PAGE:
6. Apple News: Get Your iPads! Hot of the Presses! And at Best Buy!

Unless you’ve been living under a rock and/or without the Internet, the news, live blogging, discussion, discourse and overwhelming excitement over Apple’s iPad release on April 3rd was, well, overwhelming. Here are some articles I found informative and interesting.

New York Times Live Blogging iPad’s Release and a summary of the blogging

iPad By the Numbers: statistics on prices, percentages, and estimates for iPad sales

How Green Is My iPad? Op-Ed Chart in the New York Times. Let’s just say books are still in play.

Is the iPad Magical?

iPad Gets Half-Hour Product Placement on “Modern Family”. The show is really funny and worth watching, by the way.

Mega A-to-Z list of iPad Reviews

My favorite business idea for the iPad:

7. My Geek Factor: Things for Twitter

Now that I’ve figured out Twitter, it’s like a new toy. Here are some blogs, apps and info I’m exploring to help with my Twitter usage:

TwiTip: A blog to getting more out of Twitter

Top 10 Twitter Trends This Week from Mashable

5 Big Twitter Trends to Follow Right Now: how Twitter is shaping journalism, television, and business

MonkeyFly extension for Google Chrome: A client interface built-in to the Twitter homepage. Add columns to show @mentions, DMs, RTs, etc. MonkeyFly has customizable capabilities like TweetDeck or HootSuite, but you don’t have to leave the Twitter site.

Helpful people to follow on Twitter: @Twitter_Tips, @SocialNetDaily, @CleverAccounts, @kikolani, @jeffjarvis

8. Online Legal News: Google Earth to the Rescue!

So this isn’t real online legal news as much as an example of how online technology and social media are helping the legal system. Mashable reported how Google Earth helped a Deputy in Florida arrest a man charged with dumping his one-ton boat. The Deputy found an archived satellite image of the boat in question parked near the suspect’s house. Mashable also has a list of ways law enforcement uses social media to fight crime. While I’m pleased about the positive use of these applications, how “Big Brother” are we going to get? Where do we cross the line between safety and invasion of privacy with surveillance?

9. Getting Excited For…Subsequent Generation iPads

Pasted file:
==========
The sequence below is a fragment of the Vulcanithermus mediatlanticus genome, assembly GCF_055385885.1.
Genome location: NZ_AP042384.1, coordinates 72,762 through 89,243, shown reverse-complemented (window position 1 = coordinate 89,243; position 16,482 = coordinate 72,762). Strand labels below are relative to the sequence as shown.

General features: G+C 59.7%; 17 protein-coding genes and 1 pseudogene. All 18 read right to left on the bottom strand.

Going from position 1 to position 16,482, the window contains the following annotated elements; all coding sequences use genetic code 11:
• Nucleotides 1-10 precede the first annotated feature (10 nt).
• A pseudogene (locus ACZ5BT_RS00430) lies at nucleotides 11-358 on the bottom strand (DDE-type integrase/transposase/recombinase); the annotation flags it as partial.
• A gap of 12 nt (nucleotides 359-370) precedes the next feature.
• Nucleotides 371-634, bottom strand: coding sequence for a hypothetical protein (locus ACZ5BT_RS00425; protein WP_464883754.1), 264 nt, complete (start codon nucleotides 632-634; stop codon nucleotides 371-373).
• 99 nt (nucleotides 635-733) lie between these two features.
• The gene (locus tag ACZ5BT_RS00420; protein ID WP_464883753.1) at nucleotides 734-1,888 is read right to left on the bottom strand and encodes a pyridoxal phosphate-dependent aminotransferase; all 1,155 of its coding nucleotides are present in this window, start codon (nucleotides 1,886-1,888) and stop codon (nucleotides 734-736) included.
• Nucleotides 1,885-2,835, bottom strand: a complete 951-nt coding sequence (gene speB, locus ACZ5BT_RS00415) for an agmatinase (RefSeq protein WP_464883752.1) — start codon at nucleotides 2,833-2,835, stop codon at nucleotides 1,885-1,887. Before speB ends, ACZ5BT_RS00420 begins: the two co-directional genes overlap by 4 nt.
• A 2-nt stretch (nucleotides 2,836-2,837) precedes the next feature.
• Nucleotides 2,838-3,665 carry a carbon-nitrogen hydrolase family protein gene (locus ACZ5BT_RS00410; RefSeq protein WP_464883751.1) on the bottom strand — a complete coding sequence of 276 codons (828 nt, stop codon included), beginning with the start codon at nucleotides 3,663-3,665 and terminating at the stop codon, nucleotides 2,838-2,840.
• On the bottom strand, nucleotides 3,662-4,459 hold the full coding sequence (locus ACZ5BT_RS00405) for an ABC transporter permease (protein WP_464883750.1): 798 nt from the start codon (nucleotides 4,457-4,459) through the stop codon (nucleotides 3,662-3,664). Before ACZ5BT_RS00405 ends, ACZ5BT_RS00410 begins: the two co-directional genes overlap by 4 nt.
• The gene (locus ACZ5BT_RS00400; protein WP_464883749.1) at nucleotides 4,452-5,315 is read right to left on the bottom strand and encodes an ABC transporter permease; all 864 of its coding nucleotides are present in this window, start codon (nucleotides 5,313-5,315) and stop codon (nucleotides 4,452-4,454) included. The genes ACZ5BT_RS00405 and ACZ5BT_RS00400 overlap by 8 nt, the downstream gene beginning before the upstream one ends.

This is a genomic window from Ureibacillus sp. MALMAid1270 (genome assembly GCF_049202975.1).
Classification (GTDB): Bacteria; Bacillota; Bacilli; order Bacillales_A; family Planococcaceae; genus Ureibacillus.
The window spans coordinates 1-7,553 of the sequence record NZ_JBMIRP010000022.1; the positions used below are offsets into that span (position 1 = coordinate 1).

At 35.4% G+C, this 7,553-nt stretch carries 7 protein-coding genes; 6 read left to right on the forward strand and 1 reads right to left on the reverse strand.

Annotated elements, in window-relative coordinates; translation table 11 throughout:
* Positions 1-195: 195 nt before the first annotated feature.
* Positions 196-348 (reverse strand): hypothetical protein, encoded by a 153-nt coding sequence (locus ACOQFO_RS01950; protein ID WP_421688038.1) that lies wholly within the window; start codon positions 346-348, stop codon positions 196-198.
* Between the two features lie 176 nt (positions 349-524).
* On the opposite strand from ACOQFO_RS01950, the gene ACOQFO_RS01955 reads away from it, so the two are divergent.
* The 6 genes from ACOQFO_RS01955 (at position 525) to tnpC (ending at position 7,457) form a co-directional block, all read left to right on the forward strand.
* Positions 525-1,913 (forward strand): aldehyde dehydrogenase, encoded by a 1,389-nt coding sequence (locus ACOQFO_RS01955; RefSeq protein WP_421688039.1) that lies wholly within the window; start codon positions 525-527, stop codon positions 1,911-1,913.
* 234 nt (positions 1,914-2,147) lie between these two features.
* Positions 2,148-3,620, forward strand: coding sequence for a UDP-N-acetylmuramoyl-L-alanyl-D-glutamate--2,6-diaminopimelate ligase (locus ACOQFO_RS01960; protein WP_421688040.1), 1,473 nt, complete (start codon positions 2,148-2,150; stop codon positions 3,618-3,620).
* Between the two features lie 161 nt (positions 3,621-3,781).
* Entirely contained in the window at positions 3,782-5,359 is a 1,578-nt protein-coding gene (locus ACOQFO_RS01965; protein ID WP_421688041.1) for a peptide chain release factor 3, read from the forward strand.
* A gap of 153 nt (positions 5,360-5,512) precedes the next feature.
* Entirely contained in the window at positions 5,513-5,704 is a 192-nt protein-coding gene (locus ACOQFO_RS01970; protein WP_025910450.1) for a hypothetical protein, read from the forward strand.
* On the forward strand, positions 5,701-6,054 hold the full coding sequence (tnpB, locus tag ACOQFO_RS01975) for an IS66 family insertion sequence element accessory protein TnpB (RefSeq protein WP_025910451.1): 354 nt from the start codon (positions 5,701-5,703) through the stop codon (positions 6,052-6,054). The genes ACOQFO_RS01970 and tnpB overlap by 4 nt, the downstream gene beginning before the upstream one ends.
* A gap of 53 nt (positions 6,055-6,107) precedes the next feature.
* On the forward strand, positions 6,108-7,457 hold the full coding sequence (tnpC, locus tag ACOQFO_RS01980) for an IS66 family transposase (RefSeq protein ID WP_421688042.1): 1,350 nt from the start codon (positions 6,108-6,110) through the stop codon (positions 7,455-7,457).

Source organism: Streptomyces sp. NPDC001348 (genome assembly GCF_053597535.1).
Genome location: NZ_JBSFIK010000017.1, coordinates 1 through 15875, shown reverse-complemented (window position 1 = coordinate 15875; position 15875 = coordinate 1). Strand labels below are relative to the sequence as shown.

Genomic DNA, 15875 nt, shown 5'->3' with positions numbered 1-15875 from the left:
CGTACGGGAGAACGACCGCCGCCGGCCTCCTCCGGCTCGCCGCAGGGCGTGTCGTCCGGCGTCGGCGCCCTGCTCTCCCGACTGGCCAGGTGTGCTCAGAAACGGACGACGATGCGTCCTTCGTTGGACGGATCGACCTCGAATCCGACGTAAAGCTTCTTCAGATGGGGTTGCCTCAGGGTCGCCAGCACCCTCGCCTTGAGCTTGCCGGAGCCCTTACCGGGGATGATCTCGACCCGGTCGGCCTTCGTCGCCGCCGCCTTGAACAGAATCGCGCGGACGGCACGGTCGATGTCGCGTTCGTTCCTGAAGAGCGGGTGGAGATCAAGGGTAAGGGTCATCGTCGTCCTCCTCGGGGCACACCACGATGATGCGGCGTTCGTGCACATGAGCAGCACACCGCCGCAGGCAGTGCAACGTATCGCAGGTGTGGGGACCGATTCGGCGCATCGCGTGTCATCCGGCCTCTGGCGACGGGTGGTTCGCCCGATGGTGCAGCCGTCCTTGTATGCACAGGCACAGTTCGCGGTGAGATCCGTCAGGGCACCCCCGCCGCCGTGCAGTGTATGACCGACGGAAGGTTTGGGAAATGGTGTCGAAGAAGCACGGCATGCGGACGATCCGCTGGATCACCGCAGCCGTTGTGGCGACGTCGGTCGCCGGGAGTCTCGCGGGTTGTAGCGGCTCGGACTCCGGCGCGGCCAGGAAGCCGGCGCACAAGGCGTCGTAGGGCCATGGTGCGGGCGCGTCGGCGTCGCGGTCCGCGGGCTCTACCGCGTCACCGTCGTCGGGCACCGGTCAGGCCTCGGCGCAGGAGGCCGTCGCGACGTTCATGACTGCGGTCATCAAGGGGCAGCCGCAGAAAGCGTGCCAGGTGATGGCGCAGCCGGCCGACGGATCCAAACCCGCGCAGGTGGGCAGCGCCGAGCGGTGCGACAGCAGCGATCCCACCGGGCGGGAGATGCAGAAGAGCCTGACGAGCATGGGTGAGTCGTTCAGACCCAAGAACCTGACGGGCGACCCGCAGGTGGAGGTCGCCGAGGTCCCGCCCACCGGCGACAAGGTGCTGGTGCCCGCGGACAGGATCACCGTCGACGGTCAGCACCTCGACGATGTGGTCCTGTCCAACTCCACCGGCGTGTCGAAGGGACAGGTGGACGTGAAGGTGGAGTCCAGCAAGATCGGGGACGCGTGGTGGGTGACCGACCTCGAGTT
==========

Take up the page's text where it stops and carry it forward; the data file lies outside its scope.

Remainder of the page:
I was lucky enough to play with a friend’s iPad yesterday. It’s cool and beautiful, and certainly, the upcoming emergence of tablets will forever change personal computing. Personally, as much as I love Apple, I will never buy their first generation products. We all know that, within the next 6-12 months, a much better, faster, functional, cheaper version will be on the market. I understand the hype and excitement of being “the first” to have a new toy (though I wouldn’t wait outside starting at 3 AM to buy ANYTHING), but why not be patient and spend money on a better piece of a equipment with better software in a few months? Everyone who got the first generation iPod and iPhones were miserable in the long run (slow, short battery life, expensive, etc). The definition of insanity is doing the same thing over and over with the expectation of a different result. There’s no difference with the iPad. I will want one eventually, but I’m waiting it out. Cory Doctorow lists several reasons why he isn’t even interested in buying an iPad. Sure, it may be gadget of the zeitgeist, but it’s still cool.

10. Just for Fun: GroupÖupon Exclusive

With the plethora of online April Fool’s jokes, my favorite by far was from GroupOn, or should I say GroupÖupon, “an invitation-only, private sales site offering designer apparel and accessories to the consumer elite.” There is a place to “Assert your exclusivity” and the list of titles is just hilarious. Prospective members must supply documentation proving their net worth, along with other proofs of status, including sex tapes or domestic organizational charts. I’m not sure what a Dowager Marchioness is, but that would be a fun title to have. Good luck getting approved!

New York Times Chatroulette StumbleUpon!

29 Mar

Check out this cool application created by a journalist who works for The Guardian in the UK. It’s a Chatroulette, StumbleUpon-style application for New York Times articles. Press on the button and it will take you to a random Times article posted in the last 24 hours. RSS reader be gone! (OK, not really).

http://nytimes-roulette.appspot.com/